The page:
Teachers Want Group To Bargain For More Pay

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Recruiting good teachers to a small community isn't always easy.


And although Payson can boast of clean air and tall trees, other communities that are just as nice are offering starting teachers more money, Payson Education Association member Ginger Sparks said.


The average starting salary for teachers in the state is $23,342. The Payson Unified School District pays $22,500, the third lowest in Gila County behind Pine at $22,300 and Hayden-Winkleman at $20,000.


"It's a deadly combination," Sparks said. "There's a higher cost of living (in Payson) and lower salaries."

Lost bargaining power

Sparks said the PEA wants to return to the negotiating process of meet and confer -- a program that once gave teachers a say in how the school district spends its money.


To that end, the group recently sent letters to all district staff members urging them to ask Payson School Board members to recognize the PEA as the negotiation team for district employees.


Sparks, a guidance counselor who has worked for the district for 16 years, said the association has been a part of the community for longer than she can remember.


"It preceded me here," she said Wednesday.


Former Superintendent Russ Kinzer and former school board members removed the PEA from the district's budget process and replaced it with a new group -- the Superintendent's Advisory Council.


The council's 17 members are elected by teachers and staff, and some PEA representatives are on that council.


School Superintendent Herb Weissenfels said he thinks the advisory council was established to eliminate the meet and confer process.


"I hear it was quite a circus," he said. "I understand (the PEA) is recruiting members. I think teachers ought to belong to a group. As far as changing the process, I don't know."

Rubber stamp council

Louis Crabtree was president of the PEA when Kinzer and the school board cut the group out of the negotiation process. Crabtree has worked as a teacher with the district for 16 years and has been a member of the Arizona Education Association for 22 years. He described the current advisory board as "an exercise in futility.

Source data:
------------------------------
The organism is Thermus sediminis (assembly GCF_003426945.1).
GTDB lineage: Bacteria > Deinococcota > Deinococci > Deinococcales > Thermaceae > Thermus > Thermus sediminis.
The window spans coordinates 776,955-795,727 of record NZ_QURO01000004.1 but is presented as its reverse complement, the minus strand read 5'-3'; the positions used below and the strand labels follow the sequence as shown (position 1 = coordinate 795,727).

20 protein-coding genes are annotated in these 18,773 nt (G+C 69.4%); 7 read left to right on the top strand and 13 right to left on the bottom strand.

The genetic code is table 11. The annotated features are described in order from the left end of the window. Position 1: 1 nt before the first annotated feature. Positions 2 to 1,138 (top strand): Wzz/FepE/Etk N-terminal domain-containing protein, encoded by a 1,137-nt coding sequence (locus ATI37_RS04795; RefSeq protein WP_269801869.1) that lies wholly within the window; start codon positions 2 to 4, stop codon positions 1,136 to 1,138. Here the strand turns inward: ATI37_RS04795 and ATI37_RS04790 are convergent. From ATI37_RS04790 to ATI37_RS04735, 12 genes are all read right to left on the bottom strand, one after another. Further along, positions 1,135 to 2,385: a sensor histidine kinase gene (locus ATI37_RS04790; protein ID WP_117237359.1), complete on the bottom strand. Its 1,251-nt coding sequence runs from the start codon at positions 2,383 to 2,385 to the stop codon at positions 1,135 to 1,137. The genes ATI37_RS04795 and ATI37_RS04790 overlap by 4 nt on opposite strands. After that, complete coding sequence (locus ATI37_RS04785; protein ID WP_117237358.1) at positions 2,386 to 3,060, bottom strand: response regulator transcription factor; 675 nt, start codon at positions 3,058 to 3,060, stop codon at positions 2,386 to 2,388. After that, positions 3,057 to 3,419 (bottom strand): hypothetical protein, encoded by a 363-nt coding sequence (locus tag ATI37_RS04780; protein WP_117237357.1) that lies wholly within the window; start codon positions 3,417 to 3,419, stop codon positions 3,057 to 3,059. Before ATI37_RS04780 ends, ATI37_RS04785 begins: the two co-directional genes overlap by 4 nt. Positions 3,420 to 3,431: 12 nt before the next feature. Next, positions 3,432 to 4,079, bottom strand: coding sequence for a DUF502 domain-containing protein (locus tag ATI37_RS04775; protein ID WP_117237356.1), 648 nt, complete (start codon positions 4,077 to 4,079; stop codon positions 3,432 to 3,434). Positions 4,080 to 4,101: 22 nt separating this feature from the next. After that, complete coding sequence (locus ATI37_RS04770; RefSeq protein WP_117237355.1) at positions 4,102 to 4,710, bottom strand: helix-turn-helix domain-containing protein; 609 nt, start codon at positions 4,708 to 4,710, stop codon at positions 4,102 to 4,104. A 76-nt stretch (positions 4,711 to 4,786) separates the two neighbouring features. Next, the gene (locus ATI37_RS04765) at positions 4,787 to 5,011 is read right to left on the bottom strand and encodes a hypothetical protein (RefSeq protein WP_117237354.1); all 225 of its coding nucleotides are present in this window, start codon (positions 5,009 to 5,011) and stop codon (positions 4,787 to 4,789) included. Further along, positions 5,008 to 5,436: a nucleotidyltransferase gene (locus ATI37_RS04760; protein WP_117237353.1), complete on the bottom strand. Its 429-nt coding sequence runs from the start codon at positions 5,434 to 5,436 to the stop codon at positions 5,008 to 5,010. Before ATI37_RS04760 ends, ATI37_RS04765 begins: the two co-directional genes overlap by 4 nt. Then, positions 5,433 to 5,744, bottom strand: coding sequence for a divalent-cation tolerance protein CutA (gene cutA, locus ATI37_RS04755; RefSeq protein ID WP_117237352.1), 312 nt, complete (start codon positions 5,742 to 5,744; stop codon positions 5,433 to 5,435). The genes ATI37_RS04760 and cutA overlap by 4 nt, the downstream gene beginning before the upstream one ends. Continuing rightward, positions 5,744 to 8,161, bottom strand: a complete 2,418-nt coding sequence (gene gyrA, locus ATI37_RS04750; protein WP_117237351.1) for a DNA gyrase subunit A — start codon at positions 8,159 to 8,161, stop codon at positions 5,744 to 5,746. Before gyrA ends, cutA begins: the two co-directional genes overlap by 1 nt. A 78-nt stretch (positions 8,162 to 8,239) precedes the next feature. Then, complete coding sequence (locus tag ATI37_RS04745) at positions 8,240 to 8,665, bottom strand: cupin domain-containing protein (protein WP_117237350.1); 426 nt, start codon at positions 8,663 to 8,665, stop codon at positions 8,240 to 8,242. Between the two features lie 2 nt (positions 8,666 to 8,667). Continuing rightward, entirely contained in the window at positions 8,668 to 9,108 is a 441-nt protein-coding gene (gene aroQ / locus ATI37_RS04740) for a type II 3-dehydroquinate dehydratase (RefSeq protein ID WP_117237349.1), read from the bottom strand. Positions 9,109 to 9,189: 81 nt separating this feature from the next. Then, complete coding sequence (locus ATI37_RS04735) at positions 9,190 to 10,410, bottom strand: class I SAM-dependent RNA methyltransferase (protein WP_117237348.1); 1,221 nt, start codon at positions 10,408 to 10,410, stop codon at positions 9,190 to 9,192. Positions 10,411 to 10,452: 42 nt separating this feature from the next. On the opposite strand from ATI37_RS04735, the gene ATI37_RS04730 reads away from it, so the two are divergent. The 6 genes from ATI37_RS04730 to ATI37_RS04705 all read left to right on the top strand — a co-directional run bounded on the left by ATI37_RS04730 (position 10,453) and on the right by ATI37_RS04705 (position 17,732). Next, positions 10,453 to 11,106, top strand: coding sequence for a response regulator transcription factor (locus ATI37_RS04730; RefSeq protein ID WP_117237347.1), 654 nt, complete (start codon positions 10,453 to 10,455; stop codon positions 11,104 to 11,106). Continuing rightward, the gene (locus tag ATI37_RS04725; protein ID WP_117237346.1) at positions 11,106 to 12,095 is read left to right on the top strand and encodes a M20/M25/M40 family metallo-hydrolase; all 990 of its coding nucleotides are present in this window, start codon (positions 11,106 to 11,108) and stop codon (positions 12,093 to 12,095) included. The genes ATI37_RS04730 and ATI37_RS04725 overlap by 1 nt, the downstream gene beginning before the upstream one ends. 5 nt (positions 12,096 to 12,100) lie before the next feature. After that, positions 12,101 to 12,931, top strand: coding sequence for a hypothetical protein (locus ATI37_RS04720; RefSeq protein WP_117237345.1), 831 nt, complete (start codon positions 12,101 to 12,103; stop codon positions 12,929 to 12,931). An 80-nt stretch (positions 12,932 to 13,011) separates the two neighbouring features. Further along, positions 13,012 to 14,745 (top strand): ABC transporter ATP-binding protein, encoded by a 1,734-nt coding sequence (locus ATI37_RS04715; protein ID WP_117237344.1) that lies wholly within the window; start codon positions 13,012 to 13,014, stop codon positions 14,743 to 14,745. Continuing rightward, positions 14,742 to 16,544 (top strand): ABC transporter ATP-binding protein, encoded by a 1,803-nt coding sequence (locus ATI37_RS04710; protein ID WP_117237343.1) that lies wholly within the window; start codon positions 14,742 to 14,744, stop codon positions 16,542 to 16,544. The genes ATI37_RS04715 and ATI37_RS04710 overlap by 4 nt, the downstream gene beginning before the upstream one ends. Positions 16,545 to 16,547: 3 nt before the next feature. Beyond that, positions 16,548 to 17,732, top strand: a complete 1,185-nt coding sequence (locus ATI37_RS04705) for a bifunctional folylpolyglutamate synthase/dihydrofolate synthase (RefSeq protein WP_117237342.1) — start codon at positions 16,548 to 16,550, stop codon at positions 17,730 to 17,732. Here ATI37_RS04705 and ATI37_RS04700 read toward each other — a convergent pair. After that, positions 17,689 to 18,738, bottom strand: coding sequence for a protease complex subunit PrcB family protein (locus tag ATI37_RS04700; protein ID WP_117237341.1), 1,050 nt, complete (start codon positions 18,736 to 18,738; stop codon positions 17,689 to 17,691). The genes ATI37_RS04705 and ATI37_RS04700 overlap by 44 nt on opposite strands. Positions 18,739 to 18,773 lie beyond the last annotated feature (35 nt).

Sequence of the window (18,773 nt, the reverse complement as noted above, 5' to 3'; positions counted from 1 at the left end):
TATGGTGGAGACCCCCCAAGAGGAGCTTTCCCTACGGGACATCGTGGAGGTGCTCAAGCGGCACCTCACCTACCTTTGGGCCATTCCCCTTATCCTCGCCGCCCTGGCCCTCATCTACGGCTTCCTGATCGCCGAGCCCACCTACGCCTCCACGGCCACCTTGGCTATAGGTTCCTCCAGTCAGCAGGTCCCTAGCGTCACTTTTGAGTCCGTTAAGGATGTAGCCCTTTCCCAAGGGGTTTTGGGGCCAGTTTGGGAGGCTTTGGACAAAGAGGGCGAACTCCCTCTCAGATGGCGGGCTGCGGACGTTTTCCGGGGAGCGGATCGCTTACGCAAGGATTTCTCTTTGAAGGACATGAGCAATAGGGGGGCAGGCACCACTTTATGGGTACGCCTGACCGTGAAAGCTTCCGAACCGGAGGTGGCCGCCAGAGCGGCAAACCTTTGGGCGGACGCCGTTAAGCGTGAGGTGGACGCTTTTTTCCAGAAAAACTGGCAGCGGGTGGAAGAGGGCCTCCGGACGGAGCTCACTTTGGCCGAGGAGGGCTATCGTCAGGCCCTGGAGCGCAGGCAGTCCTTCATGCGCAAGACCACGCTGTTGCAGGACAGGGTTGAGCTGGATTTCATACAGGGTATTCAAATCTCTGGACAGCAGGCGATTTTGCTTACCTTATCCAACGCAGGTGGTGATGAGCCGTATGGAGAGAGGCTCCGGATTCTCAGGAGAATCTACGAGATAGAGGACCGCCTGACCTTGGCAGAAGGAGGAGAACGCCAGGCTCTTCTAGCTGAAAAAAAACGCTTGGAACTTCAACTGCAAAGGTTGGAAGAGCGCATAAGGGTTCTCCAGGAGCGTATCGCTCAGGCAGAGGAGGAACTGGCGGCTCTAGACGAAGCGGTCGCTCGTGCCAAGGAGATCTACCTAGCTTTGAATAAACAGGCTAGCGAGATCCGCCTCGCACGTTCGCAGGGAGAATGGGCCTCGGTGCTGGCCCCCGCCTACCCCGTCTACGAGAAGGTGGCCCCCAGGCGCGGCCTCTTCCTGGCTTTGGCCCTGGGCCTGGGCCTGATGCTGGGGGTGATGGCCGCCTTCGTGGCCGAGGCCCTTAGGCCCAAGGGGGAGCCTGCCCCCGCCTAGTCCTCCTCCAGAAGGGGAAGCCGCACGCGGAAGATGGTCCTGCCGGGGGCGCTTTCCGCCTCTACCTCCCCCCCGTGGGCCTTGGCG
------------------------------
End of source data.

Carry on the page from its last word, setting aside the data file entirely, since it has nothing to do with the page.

"If you do away with negotiations and just have an advisory council, it minimizes our power," Crabtree said. "We're on the front lines -- we work with the kids. In the past five years, (the advisory council has) just been a rubber stamp."


While the PEA remains out of the budget process and has no say in how the district spends its money, Sparks and others in the group said staff compensation should be at the top of the school board's list.


"We feel all staff salaries and benefits need to be a priority for the next school year," she said.

Council concerns

Roger Wholly, a science teacher at Payson High School, agreed.


Wholly is a longtime PEA member and one of two PHS teacher representatives on the Superintendent's Advisory Council.


Advisory council members don't have the resources or the training to contribute to the budget process, he said. And when the advisory council met with Kinzer two years ago, the group had no real say in the decisions that were made, the teacher said.


"I felt like a lame duck," he said. "That made me feel that the whole issue with (the advisory council) is that it's really not a functioning body.


"We have health care packages. As a member of SAC, I don't feel I have enough information to make decisions for the district on health care benefits. We're given a kind of overall view of the companies that are offering packages. As I sit there and listen to questions from SAC representatives, I realize that we need the resources from the AEA to make those decisions."

State support

Sparks said the PEA gets a lot of help from the state education association. Jeff Thomas, the Arizona Education Association liaison to the PEA, is often in Payson to meet with members. "We don't go out on strike, but we do try to improve working conditions," she said. "We do not want to take over anyone's responsibility, but we do want to know we are a part of the process.


"Class size is one of our priorities, and short-term disability programs -- it's not just salaries and benefits."


Changing attitudes
Now that the school administration has changed, Crabtree said he thinks the PEA can become a productive partner in the district's budget process again.


"I'm hopeful that this is an enlightened board," he said. "I've held my tongue for the past five years while Kinzer was in power. We just waited them out. It was a recalcitrant board and a power hungry superintendent. Now we don't have that."


Wholly said he would like to see everyone working together to boost staff salaries so the district can attract and keep talented, qualified teachers.


"Talking to Mr. Weissenfels and school board members, and PEA and SAC, I feel this is going to happen," Wholly said. "If the focus and priority is keeping qualified teachers and getting them here, we need to see that salaries increase."

Salaries take big slice out of budget


The Payson School District spends $8.2 million, or more than 70 percent, of its $11.5 million maintenance and operations budget on salaries.


"Another $1.6 million or 14 percent of the budget goes to benefits," Payson School District Business Manager Bobette Sylvester said. "That's 86 percent of the M & O budget."


The district employs 163 teachers and 175 employees.

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